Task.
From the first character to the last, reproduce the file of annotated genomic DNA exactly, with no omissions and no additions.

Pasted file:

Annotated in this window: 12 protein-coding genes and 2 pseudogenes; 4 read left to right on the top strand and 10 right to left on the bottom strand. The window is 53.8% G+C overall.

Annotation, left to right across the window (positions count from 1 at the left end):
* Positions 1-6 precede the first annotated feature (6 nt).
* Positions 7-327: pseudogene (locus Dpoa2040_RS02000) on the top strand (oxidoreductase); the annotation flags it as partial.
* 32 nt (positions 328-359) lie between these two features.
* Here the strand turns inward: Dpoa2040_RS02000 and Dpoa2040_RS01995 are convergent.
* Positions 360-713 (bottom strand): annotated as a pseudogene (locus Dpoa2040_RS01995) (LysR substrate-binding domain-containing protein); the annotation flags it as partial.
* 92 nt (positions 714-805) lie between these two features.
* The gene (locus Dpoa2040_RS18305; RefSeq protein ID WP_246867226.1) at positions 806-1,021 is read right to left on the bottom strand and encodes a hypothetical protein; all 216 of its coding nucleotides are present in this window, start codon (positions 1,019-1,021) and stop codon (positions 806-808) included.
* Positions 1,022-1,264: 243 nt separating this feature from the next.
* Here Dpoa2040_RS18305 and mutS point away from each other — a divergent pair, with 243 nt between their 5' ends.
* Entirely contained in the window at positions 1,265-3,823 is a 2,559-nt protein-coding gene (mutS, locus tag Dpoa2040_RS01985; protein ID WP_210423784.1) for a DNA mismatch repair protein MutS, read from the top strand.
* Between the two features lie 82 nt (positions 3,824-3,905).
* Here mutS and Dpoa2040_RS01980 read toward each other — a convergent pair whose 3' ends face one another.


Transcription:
Annotated in this window: 12 protein-coding genes and 2 pseudogenes; 4 read left to right on the top strand and 10 right to left on the bottom strand. The window is 53.8% G+C overall.

Annotation, left to right across the window (positions count from 1 at the left end):
* Positions 1-6 precede the first annotated feature (6 nt).
* Positions 7-327: pseudogene (locus Dpoa2040_RS02000) on the top strand (oxidoreductase); the annotation flags it as partial.
* 32 nt (positions 328-359) lie between these two features.
* Here the strand turns inward: Dpoa2040_RS02000 and Dpoa2040_RS01995 are convergent.
* Positions 360-713 (bottom strand): annotated as a pseudogene (locus Dpoa2040_RS01995) (LysR substrate-binding domain-containing protein); the annotation flags it as partial.
* 92 nt (positions 714-805) lie between these two features.
* The gene (locus Dpoa2040_RS18305; RefSeq protein ID WP_246867226.1) at positions 806-1,021 is read right to left on the bottom strand and encodes a hypothetical protein; all 216 of its coding nucleotides are present in this window, start codon (positions 1,019-1,021) and stop codon (positions 806-808) included.
* Positions 1,022-1,264: 243 nt separating this feature from the next.
* Here Dpoa2040_RS18305 and mutS point away from each other — a divergent pair, with 243 nt between their 5' ends.
* Entirely contained in the window at positions 1,265-3,823 is a 2,559-nt protein-coding gene (mutS, locus tag Dpoa2040_RS01985; protein ID WP_210423784.1) for a DNA mismatch repair protein MutS, read from the top strand.
* Between the two features lie 82 nt (positions 3,824-3,905).
* Here mutS and Dpoa2040_RS01980 read toward each other — a convergent pair whose 3' ends face one another.